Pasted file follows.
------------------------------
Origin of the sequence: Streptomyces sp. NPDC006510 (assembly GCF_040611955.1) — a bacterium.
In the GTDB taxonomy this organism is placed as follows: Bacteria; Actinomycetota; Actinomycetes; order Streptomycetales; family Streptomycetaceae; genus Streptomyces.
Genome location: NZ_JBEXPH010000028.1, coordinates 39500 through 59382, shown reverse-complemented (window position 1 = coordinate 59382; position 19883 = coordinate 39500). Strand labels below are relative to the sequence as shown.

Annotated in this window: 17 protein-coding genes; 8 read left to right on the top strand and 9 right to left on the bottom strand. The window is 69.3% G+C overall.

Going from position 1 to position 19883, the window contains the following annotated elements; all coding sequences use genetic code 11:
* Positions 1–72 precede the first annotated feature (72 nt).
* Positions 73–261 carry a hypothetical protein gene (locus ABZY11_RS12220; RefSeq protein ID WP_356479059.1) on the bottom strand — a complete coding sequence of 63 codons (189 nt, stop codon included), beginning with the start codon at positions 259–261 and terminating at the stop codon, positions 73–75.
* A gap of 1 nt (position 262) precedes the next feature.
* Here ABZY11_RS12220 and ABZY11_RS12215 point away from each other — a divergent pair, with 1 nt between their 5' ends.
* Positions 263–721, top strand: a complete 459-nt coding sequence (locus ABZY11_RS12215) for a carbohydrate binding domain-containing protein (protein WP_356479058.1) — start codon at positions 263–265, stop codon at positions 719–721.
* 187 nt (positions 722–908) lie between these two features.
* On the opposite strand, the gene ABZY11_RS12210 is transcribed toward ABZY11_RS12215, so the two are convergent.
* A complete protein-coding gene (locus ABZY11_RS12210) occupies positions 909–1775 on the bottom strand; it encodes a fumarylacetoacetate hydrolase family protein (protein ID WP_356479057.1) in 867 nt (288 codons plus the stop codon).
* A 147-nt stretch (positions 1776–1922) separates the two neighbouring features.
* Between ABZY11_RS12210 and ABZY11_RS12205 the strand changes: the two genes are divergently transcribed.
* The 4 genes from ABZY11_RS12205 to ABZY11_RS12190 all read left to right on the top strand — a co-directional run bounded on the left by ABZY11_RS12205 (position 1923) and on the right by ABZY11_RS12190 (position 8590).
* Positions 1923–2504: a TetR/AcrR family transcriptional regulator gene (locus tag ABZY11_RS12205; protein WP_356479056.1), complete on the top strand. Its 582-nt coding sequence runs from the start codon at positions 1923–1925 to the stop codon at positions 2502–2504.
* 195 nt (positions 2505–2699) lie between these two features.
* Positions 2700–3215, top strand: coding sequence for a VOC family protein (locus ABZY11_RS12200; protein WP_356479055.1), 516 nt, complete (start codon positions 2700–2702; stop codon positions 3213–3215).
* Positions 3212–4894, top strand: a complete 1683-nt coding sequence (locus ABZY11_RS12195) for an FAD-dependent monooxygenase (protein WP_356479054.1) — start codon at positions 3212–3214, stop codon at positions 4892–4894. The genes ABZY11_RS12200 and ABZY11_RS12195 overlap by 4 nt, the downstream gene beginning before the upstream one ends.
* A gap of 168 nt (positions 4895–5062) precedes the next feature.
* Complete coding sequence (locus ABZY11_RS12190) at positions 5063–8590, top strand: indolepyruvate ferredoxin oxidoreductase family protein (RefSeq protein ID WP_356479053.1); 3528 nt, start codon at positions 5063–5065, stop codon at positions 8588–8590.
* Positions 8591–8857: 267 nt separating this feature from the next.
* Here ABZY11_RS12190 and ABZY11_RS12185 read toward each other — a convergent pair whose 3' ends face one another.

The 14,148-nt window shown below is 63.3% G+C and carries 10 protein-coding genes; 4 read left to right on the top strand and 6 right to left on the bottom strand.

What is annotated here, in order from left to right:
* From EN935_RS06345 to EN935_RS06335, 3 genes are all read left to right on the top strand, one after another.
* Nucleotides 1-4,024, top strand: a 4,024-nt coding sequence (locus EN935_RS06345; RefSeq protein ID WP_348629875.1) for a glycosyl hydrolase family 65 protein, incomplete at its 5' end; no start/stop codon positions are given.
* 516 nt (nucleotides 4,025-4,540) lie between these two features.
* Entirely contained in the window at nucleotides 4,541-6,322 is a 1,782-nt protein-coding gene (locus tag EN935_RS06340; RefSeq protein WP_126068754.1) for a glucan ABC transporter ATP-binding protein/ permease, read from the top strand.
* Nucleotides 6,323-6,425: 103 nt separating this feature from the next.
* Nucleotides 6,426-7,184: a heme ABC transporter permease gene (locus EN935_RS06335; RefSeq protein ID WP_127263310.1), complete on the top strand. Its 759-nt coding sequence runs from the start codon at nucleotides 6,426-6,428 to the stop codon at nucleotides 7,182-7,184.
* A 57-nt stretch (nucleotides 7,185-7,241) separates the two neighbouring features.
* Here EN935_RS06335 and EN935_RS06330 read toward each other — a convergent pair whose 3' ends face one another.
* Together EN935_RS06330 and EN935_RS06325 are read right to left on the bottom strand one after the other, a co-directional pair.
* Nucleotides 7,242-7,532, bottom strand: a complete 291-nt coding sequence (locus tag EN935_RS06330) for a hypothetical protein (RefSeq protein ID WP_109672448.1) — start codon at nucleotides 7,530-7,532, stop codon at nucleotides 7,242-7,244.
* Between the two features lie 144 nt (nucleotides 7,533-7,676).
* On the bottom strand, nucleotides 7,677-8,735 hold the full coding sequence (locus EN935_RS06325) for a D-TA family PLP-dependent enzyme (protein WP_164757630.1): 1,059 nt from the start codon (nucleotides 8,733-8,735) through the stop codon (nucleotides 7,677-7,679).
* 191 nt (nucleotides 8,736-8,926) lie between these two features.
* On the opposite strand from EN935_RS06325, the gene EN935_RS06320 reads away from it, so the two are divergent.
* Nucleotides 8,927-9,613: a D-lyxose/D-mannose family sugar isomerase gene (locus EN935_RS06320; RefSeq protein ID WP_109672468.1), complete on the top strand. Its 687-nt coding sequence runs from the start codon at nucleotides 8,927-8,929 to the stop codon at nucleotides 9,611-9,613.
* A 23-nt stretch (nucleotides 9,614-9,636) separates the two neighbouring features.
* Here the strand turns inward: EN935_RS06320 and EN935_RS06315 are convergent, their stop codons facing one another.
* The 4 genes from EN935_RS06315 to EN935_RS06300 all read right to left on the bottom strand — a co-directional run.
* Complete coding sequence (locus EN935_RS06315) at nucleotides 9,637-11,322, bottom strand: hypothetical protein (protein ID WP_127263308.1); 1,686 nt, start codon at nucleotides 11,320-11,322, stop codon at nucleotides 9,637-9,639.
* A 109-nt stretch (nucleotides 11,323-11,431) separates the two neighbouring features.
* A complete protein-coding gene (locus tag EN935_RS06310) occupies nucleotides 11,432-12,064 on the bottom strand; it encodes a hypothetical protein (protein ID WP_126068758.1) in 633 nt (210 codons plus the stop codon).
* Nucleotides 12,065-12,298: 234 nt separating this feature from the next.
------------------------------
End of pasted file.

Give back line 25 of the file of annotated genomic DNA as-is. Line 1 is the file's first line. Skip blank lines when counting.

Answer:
The 14,148-nt window shown below is 63.3% G+C and carries 10 protein-coding genes; 4 read left to right on the top strand and 6 right to left on the bottom strand.